Although the MVC no longer has top 25 teams, we could see three crack the top 100 between Missouri State, Loyola and Illinois State, something that hasn’t happened in KenPom since 2014-15. So don’t buy the “Death of the Valley” talk just yet. It may not be the powerhouse it used to be, but it can still be a top 10 league in 2017-18.
Now let’s take a deeper look.
1. Missouri State
Alize Johnson is the undeniable favorite to win MVC Player of the Year, and he’s got the supporting cast he needs to deliver Missouri State’s first conference title since 2010-11.
Missouri State returns backcourt scorers Jarred Dixon and Ronnie Rousseau III, who averaged 11.6 points and 2.9 assists before leaving the team for personal reasons in January. The Bears’ problem is they don’t have a true point guard. Highly touted freshman Greg Williams may miss the year again after another hernia operation, leaving Dixon as the most likely starter for opening day. That’s not a terrible thing. Dixon has been one of the MVC’s best bench players for two years and he posted a solid 18.2 assist rate in league games last year, but it would’ve been nice to have a pass-first guard on the floor with so many skilled scorers around.
Enough about the backcourt questions, though. Missouri State’s frontcourt is loaded. Not only do they have Johnson, a two-way player who’s a freakish athlete and averaged a double-double last year, but they have the Valley’s best interior defender in junior Obediah Church and a stretch-four in senior Jarrid Rhodes, who dropped 20 points on 10 shots in MSU’s exhibition loss to Kansas State.
2. Loyola Chicago
Loyola may not have a superstar like Alize Johnson, but it owns the deepest roster in the league. The Ramblers were the only team with two All-MVC picks in the official poll: wing Donte Ingram and forward Aundre Jackson.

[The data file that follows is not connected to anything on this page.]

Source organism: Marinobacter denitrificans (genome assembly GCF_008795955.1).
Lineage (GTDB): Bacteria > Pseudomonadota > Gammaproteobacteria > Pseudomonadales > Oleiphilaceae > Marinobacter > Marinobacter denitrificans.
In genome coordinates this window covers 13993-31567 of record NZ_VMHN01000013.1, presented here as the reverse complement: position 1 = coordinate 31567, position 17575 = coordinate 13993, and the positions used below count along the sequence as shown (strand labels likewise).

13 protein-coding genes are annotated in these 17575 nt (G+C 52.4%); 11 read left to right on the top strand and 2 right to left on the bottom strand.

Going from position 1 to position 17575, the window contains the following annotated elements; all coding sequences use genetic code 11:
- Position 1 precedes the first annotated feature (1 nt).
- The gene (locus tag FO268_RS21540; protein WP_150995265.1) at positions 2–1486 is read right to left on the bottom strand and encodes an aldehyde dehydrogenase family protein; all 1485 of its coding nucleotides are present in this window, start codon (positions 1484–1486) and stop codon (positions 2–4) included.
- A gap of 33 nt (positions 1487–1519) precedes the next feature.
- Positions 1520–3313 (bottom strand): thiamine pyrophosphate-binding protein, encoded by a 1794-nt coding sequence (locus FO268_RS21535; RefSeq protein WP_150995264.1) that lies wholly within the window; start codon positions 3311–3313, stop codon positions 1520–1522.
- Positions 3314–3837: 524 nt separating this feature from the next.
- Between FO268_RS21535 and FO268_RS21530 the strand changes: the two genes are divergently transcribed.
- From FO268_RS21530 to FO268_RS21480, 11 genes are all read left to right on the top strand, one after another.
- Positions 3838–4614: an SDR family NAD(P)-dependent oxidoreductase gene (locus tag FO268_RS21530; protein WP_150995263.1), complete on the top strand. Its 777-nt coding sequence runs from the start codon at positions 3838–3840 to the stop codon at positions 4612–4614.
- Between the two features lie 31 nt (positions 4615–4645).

While the Ramblers lose an all-conference player in Milton Doyle, their backcourt remains strong with two-way playmakers Ben Richardson and Clayton Custer. Toss in Fairleigh Dickinson transfer Marques Townes and sophomores Bruno Skokna and Cam Satterwhite, and Loyola’s backcourt can attack you in a number of different ways.
Porter Moser likes utilizing a small lineup, but for the first time in a while he has the luxury of size in 6’9″ freshman Cameron Krutwig and 7-foot graduate transfer Carson Shanks.
3. Illinois State
This is the toughest team to predict in the Valley. After an historic 28-win season, the Redbirds lost five of their top six scorers. But between forward Phil Fayne, point guard Keyshawn Evans and center David Ndiaye, Illinois State has a veteran core that should keep them in the top half of the league, and potentially in the conference title race. Unfortunately, Ndiaye is out six weeks with a stress fracture, the same injury that’s kept freshman guard Elijah Clarance out of preseason practice.
If the Redbirds are going to win a second straight conference title, they’ll need big years from transfer Milik Yarbrough and William Tinsley. Freshman forward Taylor Bruninga will receive important minutes as well, especially early on with Ndiaye out.
4. Northern Iowa
With Wichita State leaving and Illinois State falling, UNI has been a popular pick to contend for the league title. I’m not buying it. At least not yet. Jeremy Morgan did basically everything, and we’ll see how this team does without him. It’s possible the Panthers could benefit from spreading the wealth instead of having one dominant force surrounded by role players, but Morgan didn’t have the ball in his hands quite as much as you may think. His 25.4 percent usage rate in MVC games ranked 12th.
In Bennett Koch, UNI has a big man who can score, which isn’t a given for every team in the conference. But Koch still needs to make big strides defensively and on the glass to become an all-conference talent. If the Panthers will compete for a top three spot, they’ll also need junior guard Wyatt Lohaus, who missed most of last season with an ankle injury, to stay healthy, and senior forward Klint Carlson to live up to his Arch Madness and NCAA Tournament performance from two years ago.